Quick Hits on Talladega
Talladega always gets the juices flowing; this year was no exception. Coming after an off-week, everyone was ready for a superspeedway race. There was uncertainty about the kind of racing we'd see. Gone were the restrictor plates as the era of tapered spacers was underway. Yes, I realize the goal was essentially the same but combined with the high downforce of today's cars, folks in the garage, the stands and apparently in the NASCAR offices weren't sure what lay ahead.
When the cars took the track for practice, speeds went over 200 mph. Alarming both drivers and officials, the new 9" spoiler was given a tweak with the goal of slowing them down in the name of safety. Would the cars be noticeably slower? Would we still see pack racing? Would a driver be able to get away from the pack? Would we see the old tandem drafting from a few years ago? All those questions were answered Sunday when Austin Dillon led the field into turn one.
Simply put, it was Talladega. Fast, furious, edge of your seat, 38 lead changes among 16 drivers, uncertain yet certainly exciting until the end Talladega. Only 10 laps in, Bubba Wallace started the first accident while trying to avoid getting into Ryan Blaney. Six cars were involved with four falling out of the race including Kevin Harvick who remains winless in 2019.
Nearing the end of the race was a long green flag run. That's always money time at this place as everyone wonders if the race can stay green until the end or will someone become too bold in putting it all on the line. That question was answered with a five car wreck that ended the days of Chris Buescher and Matt DiBenedetto, both of whom were having great days running up front. In DiBenedetto's case he even led a lap under green.
That set the scene for the typical closing chaos we've come to expect from this place. Coming to the white flag, Ricky Stenhouse spanked the wall. Without a doubt, NASCAR wanted to end the race under green if possible. As the field came off turn 2 and went into the backstretch, a multi-car wreck ensued resulting in Kyle Larson tumbling and flipping on the inside of the track. At almost the same time, the tower made the call to throw the caution due to the front stretch debris left by Stenhouse's car.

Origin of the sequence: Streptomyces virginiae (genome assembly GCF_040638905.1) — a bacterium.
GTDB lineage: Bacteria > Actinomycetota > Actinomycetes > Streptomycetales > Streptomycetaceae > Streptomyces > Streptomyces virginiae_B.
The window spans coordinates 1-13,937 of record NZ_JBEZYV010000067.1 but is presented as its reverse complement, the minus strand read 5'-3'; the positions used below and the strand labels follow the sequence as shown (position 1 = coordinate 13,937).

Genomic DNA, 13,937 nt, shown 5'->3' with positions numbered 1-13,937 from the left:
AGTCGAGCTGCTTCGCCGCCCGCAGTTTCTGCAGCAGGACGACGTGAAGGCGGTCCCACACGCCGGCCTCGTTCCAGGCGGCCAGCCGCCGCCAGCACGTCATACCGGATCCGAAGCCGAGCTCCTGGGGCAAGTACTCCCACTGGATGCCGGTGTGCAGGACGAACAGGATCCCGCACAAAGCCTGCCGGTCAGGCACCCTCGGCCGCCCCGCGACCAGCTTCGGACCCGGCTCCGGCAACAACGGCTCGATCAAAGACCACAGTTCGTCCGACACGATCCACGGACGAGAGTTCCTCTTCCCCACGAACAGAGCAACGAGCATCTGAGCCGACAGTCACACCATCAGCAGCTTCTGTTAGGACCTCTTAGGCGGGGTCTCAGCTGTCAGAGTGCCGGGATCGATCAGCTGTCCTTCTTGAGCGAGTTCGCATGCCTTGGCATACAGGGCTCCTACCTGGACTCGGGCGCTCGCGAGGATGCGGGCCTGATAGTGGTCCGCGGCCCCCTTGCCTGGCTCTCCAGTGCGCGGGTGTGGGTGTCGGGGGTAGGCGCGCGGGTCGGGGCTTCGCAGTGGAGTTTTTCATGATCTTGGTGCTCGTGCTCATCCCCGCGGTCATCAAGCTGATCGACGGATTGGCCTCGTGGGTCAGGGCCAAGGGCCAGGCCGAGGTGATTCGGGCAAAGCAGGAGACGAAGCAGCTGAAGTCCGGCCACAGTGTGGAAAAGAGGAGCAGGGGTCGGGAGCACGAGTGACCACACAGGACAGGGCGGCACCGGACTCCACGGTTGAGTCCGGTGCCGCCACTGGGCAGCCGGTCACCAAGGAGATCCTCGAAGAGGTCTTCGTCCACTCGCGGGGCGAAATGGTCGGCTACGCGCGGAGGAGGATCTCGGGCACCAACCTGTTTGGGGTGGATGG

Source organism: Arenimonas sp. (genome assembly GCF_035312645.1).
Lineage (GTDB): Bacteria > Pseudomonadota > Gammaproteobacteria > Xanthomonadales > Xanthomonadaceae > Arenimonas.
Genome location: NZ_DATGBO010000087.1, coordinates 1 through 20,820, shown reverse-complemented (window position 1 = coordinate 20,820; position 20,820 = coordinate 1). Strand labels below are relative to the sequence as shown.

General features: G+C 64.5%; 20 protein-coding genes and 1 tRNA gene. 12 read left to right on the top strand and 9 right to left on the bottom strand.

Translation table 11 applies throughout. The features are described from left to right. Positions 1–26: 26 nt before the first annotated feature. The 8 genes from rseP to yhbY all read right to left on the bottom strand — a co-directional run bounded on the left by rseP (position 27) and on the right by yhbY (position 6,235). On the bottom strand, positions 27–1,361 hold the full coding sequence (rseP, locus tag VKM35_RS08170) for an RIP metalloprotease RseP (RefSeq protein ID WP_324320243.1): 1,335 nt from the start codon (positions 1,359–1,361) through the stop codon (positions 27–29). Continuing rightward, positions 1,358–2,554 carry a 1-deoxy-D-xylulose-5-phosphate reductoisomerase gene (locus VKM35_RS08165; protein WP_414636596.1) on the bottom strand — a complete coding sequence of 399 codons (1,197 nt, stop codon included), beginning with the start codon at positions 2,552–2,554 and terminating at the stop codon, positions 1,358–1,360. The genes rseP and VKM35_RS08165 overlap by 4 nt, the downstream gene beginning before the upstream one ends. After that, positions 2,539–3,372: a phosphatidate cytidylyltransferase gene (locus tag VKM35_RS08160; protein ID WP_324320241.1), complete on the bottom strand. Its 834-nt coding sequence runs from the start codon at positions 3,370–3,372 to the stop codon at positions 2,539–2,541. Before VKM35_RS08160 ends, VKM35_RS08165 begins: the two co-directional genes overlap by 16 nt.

Predictably, the negative and loud voices on social media aimed the hate at the sanctioning body. Why didn't they throw the yellow sooner? Which incident was it put out for? Why didn't the race go into overtime? The fact is NASCAR should be applauded for trying to let the field race back to the checkers. Because they'd already taken the white flag, there would be no overtime.
Chase Elliott earned a popular victory, his first of the season and Chevy's first as well. It was his fourth career victory. Teammate Alex Bowman was second and Ryan Preece was third. Other fresh names in the top 10 included Daniel Hemric (5th) and Brendan Gaughan (8th). It's doubtful there could've been a more popular winner Sunday than Elliott. The cheers were so loud and long, one could've thought he was an Earnhardt.
Some questions were answered but many still remain as the 2019 season unfolds into early summer. We no longer have to wonder if or when a Chevy driver will win. Can Elliott continue to compete for wins? What a story that could become when countered against Kyle Busch's run so far this year. When will Stewart-Haas and specifically Kevin Harvick finally win? And what about Jimmie Johnson, now winless in the past 69 races? The series moves on to Dover. Personally, it's never been a favorite track of mine but I've noticed more drivers saying they like it in recent years. Add that to the quality of racing we've seen so far this season and hopefully we're in for a treat from Delaware.